MicroRNAs in rhabdomyosarcoma: pathogenetic implications and translational potentiality
1 Department of Oncohematology, Ospedale Pediatrico Bambino Gesù, IRCCS, Roma, Italy
2 Sbarro Institute for Cancer Research and Molecular Medicine and Center of Biotechnology, Temple University, Philadelphia, PA, USA
3 Department of Human Pathology and Oncology, Università di Siena, Siena, Italy
4 Cancer Institute, University of Mississippi Medical Center, Jackson, MS, USA
5 Dipartimento di Scienze Pediatriche, Università di Pavia, Pavia, Italy
Molecular Cancer 2011, 10:120 doi:10.1186/1476-4598-10-120Published: 24 September 2011
There is growing evidence that interconnections among molecular pathways governing tissue differentiation are nodal points for malignant transformation. In this scenario, microRNAs appear as crucial players. This class of non-coding small regulatory RNA molecules controls developmental programs by modulating gene expression through post-transcriptional silencing of target mRNAs. During myogenesis, muscle-specific and ubiquitously-expressed microRNAs tightly control muscle tissue differentiation. In recent years, microRNAs have emerged as prominent players in cancer as well. Rhabdomyosarcoma is a pediatric skeletal muscle-derived soft-tissue sarcoma that originates from myogenic precursors arrested at different stages of differentiation and that continue to proliferate indefinitely. MicroRNAs involved in muscle cell fate determination appear down-regulated in rhabdomyosarcoma primary tumors and cell lines compared to their normal counterparts. More importantly, they behave as tumor suppressors in this malignancy, as their re-expression is sufficient to restore the differentiation capability of tumor cells and to prevent tumor growth in vivo. In addition, up-regulation of pro-oncogenic microRNAs has also been recently detected in rhabdomyosarcoma.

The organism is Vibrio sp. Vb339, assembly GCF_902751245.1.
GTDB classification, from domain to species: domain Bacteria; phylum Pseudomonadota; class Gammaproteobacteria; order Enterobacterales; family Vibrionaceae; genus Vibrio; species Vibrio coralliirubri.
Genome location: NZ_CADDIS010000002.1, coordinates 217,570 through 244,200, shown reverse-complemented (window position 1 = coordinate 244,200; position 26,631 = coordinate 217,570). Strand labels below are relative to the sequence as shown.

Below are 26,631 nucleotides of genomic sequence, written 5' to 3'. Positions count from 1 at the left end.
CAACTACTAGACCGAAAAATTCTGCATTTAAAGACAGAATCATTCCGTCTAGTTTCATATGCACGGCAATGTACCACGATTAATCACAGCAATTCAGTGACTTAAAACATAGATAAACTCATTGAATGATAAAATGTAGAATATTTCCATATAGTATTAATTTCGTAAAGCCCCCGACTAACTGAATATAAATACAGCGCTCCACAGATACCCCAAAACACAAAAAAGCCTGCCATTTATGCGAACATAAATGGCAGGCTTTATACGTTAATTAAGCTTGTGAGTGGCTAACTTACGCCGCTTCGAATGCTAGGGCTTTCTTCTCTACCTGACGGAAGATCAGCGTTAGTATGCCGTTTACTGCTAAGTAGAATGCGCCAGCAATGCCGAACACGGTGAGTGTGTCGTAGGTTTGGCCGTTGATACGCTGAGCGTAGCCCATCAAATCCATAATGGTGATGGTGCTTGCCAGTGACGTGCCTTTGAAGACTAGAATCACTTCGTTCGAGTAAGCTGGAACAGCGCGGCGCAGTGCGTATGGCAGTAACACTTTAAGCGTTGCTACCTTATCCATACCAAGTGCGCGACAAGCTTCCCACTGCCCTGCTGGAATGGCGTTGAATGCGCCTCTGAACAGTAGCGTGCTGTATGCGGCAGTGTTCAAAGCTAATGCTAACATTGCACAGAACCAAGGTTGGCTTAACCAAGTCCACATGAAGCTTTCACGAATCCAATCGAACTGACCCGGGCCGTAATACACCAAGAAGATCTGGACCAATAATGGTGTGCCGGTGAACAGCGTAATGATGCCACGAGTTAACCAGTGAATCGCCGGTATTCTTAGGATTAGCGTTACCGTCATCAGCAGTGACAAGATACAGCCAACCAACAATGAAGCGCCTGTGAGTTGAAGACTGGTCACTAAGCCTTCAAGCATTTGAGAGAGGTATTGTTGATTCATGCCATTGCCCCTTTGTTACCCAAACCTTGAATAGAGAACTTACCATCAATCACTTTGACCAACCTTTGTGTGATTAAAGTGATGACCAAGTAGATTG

In this review, we provide an overview of current knowledge on microRNAs de-regulation in rhabdomyosarcoma. Additionally, we examine the potential of microRNAs as prognostic and diagnostic markers in this soft-tissue sarcoma, and discuss possible therapeutic applications and challenges of a "microRNA therapy".